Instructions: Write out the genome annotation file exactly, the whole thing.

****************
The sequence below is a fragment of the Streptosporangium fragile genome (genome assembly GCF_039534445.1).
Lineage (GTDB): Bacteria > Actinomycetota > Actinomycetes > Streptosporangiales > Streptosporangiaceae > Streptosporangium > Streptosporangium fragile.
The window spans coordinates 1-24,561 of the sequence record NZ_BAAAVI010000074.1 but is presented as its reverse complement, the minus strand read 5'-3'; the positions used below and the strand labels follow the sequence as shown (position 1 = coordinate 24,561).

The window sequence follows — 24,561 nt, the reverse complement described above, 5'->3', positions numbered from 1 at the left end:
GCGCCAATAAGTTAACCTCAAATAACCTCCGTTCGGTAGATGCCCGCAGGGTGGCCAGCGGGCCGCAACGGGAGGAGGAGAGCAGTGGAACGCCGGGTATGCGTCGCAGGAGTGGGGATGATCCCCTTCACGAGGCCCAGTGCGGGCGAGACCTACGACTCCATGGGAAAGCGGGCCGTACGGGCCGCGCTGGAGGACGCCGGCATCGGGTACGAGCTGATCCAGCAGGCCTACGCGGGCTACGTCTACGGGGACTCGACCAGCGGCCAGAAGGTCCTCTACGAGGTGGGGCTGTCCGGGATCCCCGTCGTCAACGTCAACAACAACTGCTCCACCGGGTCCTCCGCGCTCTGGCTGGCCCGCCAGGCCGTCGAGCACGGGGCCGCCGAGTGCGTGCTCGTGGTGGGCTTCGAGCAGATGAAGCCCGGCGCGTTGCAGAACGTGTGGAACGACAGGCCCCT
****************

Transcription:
The sequence below is a fragment of the Streptosporangium fragile genome (genome assembly GCF_039534445.1).
Lineage (GTDB): Bacteria > Actinomycetota > Actinomycetes > Streptosporangiales > Streptosporangiaceae > Streptosporangium > Streptosporangium fragile.
The window spans coordinates 1-24,561 of the sequence record NZ_BAAAVI010000074.1 but is presented as its reverse complement, the minus strand read 5'-3'; the positions used below and the strand labels follow the sequence as shown (position 1 = coordinate 24,561).

The window sequence follows — 24,561 nt, the reverse complement described above, 5'->3', positions numbered from 1 at the left end:
GCGCCAATAAGTTAACCTCAAATAACCTCCGTTCGGTAGATGCCCGCAGGGTGGCCAGCGGGCCGCAACGGGAGGAGGAGAGCAGTGGAACGCCGGGTATGCGTCGCAGGAGTGGGGATGATCCCCTTCACGAGGCCCAGTGCGGGCGAGACCTACGACTCCATGGGAAAGCGGGCCGTACGGGCCGCGCTGGAGGACGCCGGCATCGGGTACGAGCTGATCCAGCAGGCCTACGCGGGCTACGTCTACGGGGACTCGACCAGCGGCCAGAAGGTCCTCTACGAGGTGGGGCTGTCCGGGATCCCCGTCGTCAACGTCAACAACAACTGCTCCACCGGGTCCTCCGCGCTCTGGCTGGCCCGCCAGGCCGTCGAGCACGGGGCCGCCGAGTGCGTGCTCGTGGTGGGCTTCGAGCAGATGAAGCCCGGCGCGTTGCAGAACGTGTGGAACGACAGGCCCCT